banana grove

Several bunches of bananas have appeared in the Orange Field banana grove. The kawem (dry season) seems to finally be upon us.


Zed Malender (1)

By Paul Crask

Molly Clark and the soucouyans

I properly met Zedekiah, known as Zed, Malender, just over two years ago. In truth, I had been fairly idle, not doing much with myself ever since graduating from secondary school. But then there really wasn’t much I could do. Opportunities were few and far between. My mother didn’t have enough money to send me to college – ‘education has become a luxury for rich folks’, she would say – and I didn’t know my father to ask him for any. Who and where he was remained mysteries and asking about him always upset my mother. So I didn’t.

I have two sisters, one younger by a year, the other older by two. We’re not sure, but we think we probably all have different fathers, but these are further moot subjects at home, you understand. The day after her eighteenth birthday my older sister, Jennifer, ran off to live in the bush with a Rastaman from Grand Bay. She comes back to visit us from time to time and brings home-made coconut oil and soap that is scented with bay leaf and cinnamon. She once confided in me that she thought her father was a church minister who had seduced my mother when she was still a teenager. But she can’t prove it and has never confronted either our mother or the man in question. My mother loves her and cries every time she leaves.

My younger sister, Hilda, got a job as a veterinarian’s assistant in town. She loves dogs and keeps three of her own in our small yard. She’s the smart one in the family and we all have high hopes for her.

And me ? My name is Shadrach Hooper. I’m nearly twenty and, until I hooked up with Zed Malender, had very little purpose in my life.

Zed Malender is our neighbour. He lives with his mother in the wooden board house opposite ours. They have a much larger garden, more of a smallholding in fact, where Zed seems to spend most of his time, tending plots of vegetables, ground provisions, fruits and herbs. He is a quiet and private man, a reclusive Dread, who minds his own business and doesn’t talk very much. He just works his garden, day in and day out. My mother told me that his wife died in a fire just weeks after they were married. They say it broke his heart and he never recovered.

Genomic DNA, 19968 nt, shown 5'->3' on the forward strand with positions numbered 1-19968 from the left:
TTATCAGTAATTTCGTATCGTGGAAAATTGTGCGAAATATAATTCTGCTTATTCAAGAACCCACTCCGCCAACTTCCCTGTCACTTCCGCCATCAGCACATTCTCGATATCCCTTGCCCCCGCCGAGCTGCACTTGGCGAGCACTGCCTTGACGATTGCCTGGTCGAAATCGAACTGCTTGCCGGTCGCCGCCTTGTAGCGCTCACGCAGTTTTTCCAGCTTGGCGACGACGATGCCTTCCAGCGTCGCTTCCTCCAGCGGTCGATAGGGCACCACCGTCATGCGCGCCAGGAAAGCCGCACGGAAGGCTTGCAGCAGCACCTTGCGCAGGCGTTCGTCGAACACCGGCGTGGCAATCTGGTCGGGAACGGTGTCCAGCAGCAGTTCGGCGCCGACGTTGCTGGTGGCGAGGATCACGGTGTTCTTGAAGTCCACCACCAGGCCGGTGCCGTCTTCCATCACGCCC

I would usually while away my days sitting by our garden gate beneath an old nutmeg tree, my head buried in a book of some sort. I like to read stories that are set in faraway places or biographies of travellers and explorers. I would often imagine myself being far away from here. Somewhere exciting. From time to time I’d look up and greet people who were walking the narrow track that linked the back of the village, where we live, to the main road below. Other times, especially on hot afternoons, I’d crawl into a hammock I’d slung up between two branches and doze off in the shade until my mother called me in for dinner.

One bright and sticky morning in June, Molly Clark called by our house. She was a squat woman, round and wide, who barely made it up to my chin. Known for her religious fervor and usually flush in the cheeks from the effort of walking along the track to and from her home, she seemed especially red-faced and out of breath on this particular occasion. Rushing by me without a word, she squeezed through the garden gate and waddled hurriedly to the open door of our home.

“Rebekah!” she shouted. “Rebekah!”

I closed my book. Something was afoot. My mother came to the door, wiping her hands with a towel. She had been cleaning the house and was wet with perspiration.

“What on earth is it, Molly?” she asked, wiping a forearm across her brow.

“May Jesus protect me, Rebekah! May He protect all of us,” said Molly excitedly, making the sign of the cross. “Soucouyan, Rebekah, soucouyan!”

My mother looked at Molly and then across the yard at me. I shrugged.

“Why don’t you come inside for a cup of tea and tell me all about it,” she said, smiling.

“There’s no time for that, Rebekah,” said Molly, still very agitated. “No time at all! I saw them last night. In the woods by me. We have to do something. The devil has come to us! Bon dieu! Bon dieu!”

“Them ? You mean you saw more than one ?”

“Yes! Lord have mercy!” shrieked Molly. “There were two or three of them, oui. In the trees right by my house! I’ve been so afraid to come out in case they are still there. May sweet Jesus protect us all.”

“I tell you what,” said my mother, now flushing a little herself. “Let’s go over and see Ma Malender. She’s old and wise. She’ll surely know what to do.”